In 1949 the Zanzibar became Bop City (The Jazz Center of the World as its neon sign proclaimed), managed by Ralph Watkins, formerly of the Royal Roost, another legendary jazz venue. He told the United Press at the time that his staff would dress in “bop fashion,” wearing berets and polka-dot ties and that “some will sport goatees, which are popular among bop players.” Bop City debuted with Artie Shaw and Ella Fitzgerald as headliners on April 14, 1949. (A third band was on the bill led by trombonist Kai Winding. It included Gerry Mulligan on baritone sax, Brew Moore on tenor sax, George Wallington on piano, Curley Russell on bass, and Kenny Clarke on drums.) This debut was a disaster for Shaw who presented a program of “long-hair music” to an audience primed to hear jazz. Subsequent headliners included Louis Armstrong, Nat King Cole, the Dizzy Gillespie and His Orchestra, and Sarah Vaughan. The club also maintained an enlightened policy (for 1949) of hiring “mixed waiters,” meaning waiters of different races. Despite presenting celebrated performers, Bop City struggled to find a consistent audience and closed in 1950 or 1951. In subsequent years, this space was occupied by the Avalon Ballroom, which closed around 1966.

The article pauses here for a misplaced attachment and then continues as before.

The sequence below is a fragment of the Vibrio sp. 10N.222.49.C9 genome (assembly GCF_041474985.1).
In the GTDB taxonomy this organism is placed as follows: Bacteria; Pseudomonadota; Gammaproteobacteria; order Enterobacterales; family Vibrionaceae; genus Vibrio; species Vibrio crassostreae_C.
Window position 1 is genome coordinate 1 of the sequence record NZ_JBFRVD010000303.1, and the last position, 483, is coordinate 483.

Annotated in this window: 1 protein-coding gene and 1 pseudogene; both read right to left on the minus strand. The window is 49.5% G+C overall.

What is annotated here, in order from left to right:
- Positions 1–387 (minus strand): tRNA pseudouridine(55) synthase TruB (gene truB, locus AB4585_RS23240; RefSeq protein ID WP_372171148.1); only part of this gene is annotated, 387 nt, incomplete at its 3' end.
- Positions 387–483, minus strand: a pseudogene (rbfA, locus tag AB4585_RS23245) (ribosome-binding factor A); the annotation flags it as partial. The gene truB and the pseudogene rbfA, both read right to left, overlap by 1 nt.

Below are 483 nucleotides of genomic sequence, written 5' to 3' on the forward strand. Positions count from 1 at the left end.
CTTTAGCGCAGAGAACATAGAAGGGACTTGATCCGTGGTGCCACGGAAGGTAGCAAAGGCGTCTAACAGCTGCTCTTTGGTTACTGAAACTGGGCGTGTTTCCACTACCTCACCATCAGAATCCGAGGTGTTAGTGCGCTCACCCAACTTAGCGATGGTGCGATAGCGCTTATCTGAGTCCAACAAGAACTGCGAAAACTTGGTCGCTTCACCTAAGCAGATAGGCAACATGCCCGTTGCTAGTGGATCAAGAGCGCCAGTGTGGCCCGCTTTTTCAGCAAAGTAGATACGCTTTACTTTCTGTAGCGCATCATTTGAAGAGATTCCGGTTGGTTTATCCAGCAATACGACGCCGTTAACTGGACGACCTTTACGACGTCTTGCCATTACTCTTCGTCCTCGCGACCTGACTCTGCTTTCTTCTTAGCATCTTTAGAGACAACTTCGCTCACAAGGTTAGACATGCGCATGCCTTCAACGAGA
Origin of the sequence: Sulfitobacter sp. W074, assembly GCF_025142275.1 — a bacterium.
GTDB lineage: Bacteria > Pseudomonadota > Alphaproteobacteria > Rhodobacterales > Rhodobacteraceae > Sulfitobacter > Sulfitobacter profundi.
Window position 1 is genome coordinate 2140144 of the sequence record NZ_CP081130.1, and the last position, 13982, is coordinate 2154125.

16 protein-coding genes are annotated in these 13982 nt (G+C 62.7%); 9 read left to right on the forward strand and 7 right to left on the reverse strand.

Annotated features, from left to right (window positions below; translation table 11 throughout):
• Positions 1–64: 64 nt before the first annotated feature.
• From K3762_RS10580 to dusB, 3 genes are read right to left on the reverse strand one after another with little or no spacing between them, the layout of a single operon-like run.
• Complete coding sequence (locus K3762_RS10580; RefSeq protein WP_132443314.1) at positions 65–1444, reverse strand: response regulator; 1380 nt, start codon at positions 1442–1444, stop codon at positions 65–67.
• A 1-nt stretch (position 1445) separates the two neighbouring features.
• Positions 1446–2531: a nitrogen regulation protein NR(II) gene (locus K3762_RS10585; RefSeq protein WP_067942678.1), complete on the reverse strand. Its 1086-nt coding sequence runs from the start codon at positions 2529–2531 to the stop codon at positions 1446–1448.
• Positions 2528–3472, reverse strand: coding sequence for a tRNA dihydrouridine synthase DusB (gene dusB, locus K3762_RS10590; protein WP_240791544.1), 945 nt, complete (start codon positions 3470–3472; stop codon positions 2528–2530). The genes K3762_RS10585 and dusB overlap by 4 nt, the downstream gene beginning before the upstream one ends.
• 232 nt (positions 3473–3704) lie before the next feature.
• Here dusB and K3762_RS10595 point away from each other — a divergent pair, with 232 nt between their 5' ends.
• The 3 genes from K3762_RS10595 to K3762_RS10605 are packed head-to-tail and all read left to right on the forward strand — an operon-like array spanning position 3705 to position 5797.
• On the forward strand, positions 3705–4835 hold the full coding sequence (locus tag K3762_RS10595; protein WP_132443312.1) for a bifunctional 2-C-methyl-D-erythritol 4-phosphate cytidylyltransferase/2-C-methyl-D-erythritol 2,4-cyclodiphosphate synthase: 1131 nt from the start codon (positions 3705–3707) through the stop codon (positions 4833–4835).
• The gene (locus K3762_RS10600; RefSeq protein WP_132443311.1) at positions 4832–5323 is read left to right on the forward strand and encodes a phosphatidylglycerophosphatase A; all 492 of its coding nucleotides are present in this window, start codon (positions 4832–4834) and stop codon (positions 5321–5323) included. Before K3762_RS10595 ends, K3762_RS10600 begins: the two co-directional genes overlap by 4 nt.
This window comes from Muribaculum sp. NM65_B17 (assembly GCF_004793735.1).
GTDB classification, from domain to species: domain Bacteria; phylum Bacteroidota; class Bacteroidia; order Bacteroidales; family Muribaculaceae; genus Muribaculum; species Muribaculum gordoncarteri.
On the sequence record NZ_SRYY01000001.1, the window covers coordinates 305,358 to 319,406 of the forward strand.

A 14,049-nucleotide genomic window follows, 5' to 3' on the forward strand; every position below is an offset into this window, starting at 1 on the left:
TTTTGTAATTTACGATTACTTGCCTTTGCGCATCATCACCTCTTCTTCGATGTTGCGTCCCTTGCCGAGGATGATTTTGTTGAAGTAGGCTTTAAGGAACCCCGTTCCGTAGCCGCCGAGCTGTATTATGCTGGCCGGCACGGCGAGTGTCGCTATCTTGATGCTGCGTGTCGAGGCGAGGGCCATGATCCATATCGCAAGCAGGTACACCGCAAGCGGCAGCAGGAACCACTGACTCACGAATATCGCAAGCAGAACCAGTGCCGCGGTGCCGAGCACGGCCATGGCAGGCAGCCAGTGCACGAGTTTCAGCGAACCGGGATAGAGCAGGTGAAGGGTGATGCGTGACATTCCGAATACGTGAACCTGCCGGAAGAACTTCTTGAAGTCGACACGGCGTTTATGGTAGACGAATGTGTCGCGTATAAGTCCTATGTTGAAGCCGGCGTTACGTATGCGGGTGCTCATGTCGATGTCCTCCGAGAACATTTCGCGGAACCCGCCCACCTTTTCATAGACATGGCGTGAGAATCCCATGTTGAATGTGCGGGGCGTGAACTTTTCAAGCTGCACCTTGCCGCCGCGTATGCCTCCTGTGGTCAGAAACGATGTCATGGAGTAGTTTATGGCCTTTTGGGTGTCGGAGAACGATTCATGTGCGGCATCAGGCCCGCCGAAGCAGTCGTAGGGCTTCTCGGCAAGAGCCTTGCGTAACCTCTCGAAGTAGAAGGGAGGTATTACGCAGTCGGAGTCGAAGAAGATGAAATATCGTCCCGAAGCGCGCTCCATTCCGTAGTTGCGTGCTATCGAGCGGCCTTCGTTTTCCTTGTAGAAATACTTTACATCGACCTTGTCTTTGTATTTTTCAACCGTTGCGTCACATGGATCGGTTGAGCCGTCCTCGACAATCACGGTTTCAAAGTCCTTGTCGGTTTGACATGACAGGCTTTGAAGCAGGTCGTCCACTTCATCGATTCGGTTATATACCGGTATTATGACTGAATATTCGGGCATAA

From 1934 until the early 1950s, a large billboard advertising Camel cigarettes was atop the penthouse facing Broadway to the south. In the early 1950s, that billboard was replaced with a billboard ad for Budweiser beer. A new Camel advertisement, an illuminated sign depicting a man blowing actual smoke rings, was placed on a second story façade on the east side of Broadway in Times Square.